Bishonen: Tenjou Utena
from the Momus song of the same name.
Once there was a girl, and she was very sad because her parents had died. She wanted to die, too: what was the point in living if you would only end up dying? Crawling into a coffin and willing herself to die didn't work, and then a prince came up on his white horse, and at first she thought he was Death come to claim her, but he said he did not bring death. People who could die, he later would say, are lucky. Instead, he took her to see something eternal, something very important to him: a witch, his little sister, imprisoned forever suffering the pain of the swords of humanity's hatred. He could not save her, he said, she was not his to save: she had kept the prince from all the princesses of the world, and was being punished for it. No-one could save her, except a prince she believed in. The little girl decided, therefore, that she would become that prince, even though the prince she was talking to said it was very difficult: she was a girl, and would soon become a lady, and besides, she would most likely forget all about it.
Tenjou Utena forgot some things, but she remembered to become a prince and to save the witch from her eternal suffering.
There is, actually, a reason why this mini-essay is named "bishonen". Mark McLelland, in his "Male Homosexuality In Modern Japan" (Curzon Press, 2000), references the "otokoyaku", or "male-role actors", of the all-female Takarazuka theatre company, who are more popular than their female-role counterparts. They inspire, McLelland states, devotion and adoration among female fans similar to that inspired by j-rock singers: and also have been the subjects of homosexual scandals (which may or may not be connected to the fact that Takarazuka actors are forbidden to marry until their contracts have run out, giving more scope for sexual scandal). For more information on Takarazuka, Jennifer Robertson's "Tarazuka: Sexual Politics and Popular Culture in Modern Japan" (Berkeley: University of California Press, 1998) would probably be the best source ('probably' because I have yet to find a copy, so cannot recommend in full).
McLelland identifies the otokoyaku's appeal to women as being that of not only the woman transcending social gender roles, but also of the feminised male, the perfect partner: the same values he uses to explain the popularity among female manga readers of the bishonen. He makes the parallel explicit:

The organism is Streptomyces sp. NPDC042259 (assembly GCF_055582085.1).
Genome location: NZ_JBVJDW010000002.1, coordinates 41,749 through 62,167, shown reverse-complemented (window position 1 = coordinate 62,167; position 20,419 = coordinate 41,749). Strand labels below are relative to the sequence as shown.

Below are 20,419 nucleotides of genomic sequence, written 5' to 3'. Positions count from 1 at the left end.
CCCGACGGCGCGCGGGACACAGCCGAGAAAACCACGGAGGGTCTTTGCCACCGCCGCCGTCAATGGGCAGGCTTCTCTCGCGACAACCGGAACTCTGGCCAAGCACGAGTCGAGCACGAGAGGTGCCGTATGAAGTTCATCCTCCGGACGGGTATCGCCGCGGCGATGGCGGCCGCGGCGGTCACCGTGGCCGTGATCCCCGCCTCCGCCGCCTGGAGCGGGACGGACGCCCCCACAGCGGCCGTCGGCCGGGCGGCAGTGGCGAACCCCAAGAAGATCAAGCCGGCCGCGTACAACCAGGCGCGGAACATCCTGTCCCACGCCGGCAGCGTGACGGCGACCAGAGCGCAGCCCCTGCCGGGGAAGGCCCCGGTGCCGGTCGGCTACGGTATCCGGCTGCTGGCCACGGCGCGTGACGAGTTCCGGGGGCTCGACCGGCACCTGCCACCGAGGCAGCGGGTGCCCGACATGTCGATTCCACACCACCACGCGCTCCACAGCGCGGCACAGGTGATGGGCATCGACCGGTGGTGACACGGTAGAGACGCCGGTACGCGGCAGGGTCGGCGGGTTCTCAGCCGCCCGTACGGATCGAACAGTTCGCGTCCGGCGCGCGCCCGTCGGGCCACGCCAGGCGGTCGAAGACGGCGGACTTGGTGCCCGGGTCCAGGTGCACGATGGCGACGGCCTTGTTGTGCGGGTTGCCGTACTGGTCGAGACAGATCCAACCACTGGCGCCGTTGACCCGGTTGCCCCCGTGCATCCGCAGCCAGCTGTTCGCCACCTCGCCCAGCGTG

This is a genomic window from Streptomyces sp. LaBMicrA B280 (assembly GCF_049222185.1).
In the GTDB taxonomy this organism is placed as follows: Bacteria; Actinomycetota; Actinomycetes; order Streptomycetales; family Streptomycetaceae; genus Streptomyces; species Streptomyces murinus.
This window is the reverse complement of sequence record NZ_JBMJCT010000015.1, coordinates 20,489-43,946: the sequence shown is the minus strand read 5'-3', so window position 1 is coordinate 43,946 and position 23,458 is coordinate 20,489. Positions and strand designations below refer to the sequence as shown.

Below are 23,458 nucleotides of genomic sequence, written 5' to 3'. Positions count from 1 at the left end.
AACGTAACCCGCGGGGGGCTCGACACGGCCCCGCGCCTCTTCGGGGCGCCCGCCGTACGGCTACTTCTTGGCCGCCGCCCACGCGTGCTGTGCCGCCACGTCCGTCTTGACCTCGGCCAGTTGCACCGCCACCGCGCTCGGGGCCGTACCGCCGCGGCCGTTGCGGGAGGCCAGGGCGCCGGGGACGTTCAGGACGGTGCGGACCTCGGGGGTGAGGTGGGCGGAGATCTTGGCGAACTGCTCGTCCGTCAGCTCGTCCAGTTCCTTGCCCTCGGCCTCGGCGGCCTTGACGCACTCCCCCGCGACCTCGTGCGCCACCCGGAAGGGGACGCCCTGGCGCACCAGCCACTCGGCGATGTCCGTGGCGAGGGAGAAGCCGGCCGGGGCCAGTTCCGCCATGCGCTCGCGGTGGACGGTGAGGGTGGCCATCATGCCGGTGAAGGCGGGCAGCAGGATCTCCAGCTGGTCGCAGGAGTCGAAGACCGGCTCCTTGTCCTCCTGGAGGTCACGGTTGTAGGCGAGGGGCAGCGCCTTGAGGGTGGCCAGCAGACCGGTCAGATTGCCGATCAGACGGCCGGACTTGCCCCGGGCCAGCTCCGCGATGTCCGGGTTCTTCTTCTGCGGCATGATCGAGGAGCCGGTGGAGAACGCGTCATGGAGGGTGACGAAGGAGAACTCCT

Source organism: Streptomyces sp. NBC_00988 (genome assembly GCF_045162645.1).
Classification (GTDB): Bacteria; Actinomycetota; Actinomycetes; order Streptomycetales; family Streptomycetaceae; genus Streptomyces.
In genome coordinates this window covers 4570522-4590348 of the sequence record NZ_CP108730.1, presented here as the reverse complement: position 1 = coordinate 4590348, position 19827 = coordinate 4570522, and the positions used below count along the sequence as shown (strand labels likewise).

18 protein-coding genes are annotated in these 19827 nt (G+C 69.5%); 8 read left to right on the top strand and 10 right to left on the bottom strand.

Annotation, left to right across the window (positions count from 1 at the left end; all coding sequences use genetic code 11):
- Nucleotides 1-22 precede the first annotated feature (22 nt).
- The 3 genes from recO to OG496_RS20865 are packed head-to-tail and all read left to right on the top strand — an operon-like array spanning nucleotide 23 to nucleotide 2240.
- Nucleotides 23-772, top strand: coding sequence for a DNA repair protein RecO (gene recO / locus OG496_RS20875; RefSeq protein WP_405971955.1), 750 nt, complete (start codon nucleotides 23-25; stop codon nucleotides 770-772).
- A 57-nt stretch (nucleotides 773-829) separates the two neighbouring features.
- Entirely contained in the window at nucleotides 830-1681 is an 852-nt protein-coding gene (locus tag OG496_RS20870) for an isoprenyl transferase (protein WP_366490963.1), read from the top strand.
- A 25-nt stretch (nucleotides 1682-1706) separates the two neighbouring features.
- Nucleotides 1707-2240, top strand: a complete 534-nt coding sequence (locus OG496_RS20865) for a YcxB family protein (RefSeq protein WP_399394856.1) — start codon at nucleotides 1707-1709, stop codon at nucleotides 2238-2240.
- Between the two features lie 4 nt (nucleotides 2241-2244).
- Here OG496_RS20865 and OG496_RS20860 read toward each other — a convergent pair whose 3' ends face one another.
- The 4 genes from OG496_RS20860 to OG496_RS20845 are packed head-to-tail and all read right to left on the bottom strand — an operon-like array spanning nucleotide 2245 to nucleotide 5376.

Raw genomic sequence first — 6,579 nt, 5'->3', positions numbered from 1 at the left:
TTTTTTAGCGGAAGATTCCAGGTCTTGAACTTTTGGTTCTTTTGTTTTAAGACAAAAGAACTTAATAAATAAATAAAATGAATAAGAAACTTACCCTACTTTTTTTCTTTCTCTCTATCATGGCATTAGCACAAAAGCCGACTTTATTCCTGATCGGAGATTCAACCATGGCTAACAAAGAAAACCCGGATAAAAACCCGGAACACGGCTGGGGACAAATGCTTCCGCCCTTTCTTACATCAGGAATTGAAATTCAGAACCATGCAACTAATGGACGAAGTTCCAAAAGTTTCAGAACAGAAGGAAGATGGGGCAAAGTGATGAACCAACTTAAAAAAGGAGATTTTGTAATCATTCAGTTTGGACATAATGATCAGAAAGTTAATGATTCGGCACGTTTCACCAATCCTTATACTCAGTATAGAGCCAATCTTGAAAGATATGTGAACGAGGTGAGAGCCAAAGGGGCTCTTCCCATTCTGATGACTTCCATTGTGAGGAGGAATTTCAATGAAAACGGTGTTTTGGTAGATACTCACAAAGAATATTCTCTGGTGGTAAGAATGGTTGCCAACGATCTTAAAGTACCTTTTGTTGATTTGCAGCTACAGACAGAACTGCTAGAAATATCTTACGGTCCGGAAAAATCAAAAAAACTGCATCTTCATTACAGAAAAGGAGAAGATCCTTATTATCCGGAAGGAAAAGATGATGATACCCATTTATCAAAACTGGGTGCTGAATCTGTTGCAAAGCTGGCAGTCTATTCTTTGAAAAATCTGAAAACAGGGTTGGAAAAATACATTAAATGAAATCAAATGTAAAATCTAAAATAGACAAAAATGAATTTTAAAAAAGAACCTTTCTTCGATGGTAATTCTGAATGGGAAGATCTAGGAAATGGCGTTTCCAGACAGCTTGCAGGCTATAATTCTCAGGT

It is my argument that Tenjou Utena is essentially an otokoyaku, a woman playing a male role. Her popularity among the girls of the school, as attested to by several scenes, is that of a Takarazuka actor: when Wakaba, in the first episode, claims to be waiting for her "boyfriend" it is not just an attempt to make herself appear more favoured than the girls to whom she talks. It is also a manifestation of desire: not for Utena herself, but for the kind of feminised "boyfriend" Utena represents, "'as if'... male but more handsome and refined" (from an article in a Tarazuka fanclub magazine cited p80 by McLelland, as cited by Robertson). The ideal boyfriend as the feminised, more refined and more handsome man is also behind the appeal of the idealised homosexual man to women, McLelland states in the chapter of "Male Homosexuality..." entitled "Gay Men As Women's Best Friends and Ideal Marriage Partners", with reference to the film "Okoge" (translatable as "Faghag") and to the media boom over the idea of women choosing knowingly to marry gay men. Sexuality and marriage are divided, he argues, with marriage a pressing social responsibility as much as an outlet for romantic love, and idealised gay men are seen by women as perfect partners because of assumed "sensitivity", or because of a belief in companionate love surpassing sexual desire. Comparison to films like "My Best Friend's Wedding" and TV shows like "Will and Grace" is probably apposite.
According to Jennifer Robertson, the Takarazuka conceit "both parodie[s] convention and reinforce[s] the status quo" (the quote is from "Takarazuka..." found in an essay by Brian Ruh of AnimeResearch.com on women-authored manga, to be found here). Utena, at the beginning of the series, is not rebelling against her feminine social role so much as she is choosing a masculine one. In order to take on the one aspect of 'masculinity' that is being a prince, it is necessary for her to take on all the aspects of 'masculinity': to refer to herself as 'boku' rather than 'watashi', to dress as a boy, to play basketball with the boys, to have the fanbase of a popular boy (her "kakkoii!"-squealing audience, with their offers of towels for her to use after a basketball game and reference to her as "Utena-sama", echo the fanclubs of popular boys in shoujo anime and manga - for example that of Sohma Yuki in "Fruits Basket" - far more than they do Nanami's coterie). She is as much colluding in the social stereotyping of male and female as she is denying it, unable to mix masculine attributes with femininity.
Utena has, so to speak, already reconciled her physical femininity with her 'masculine' ideal - to become a prince - by limiting herself to 'masculine' behaviour. Her struggle is against this reconciliation she has already made,
life in a glasshouse
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the youthful hero, doomed to fall like blossom.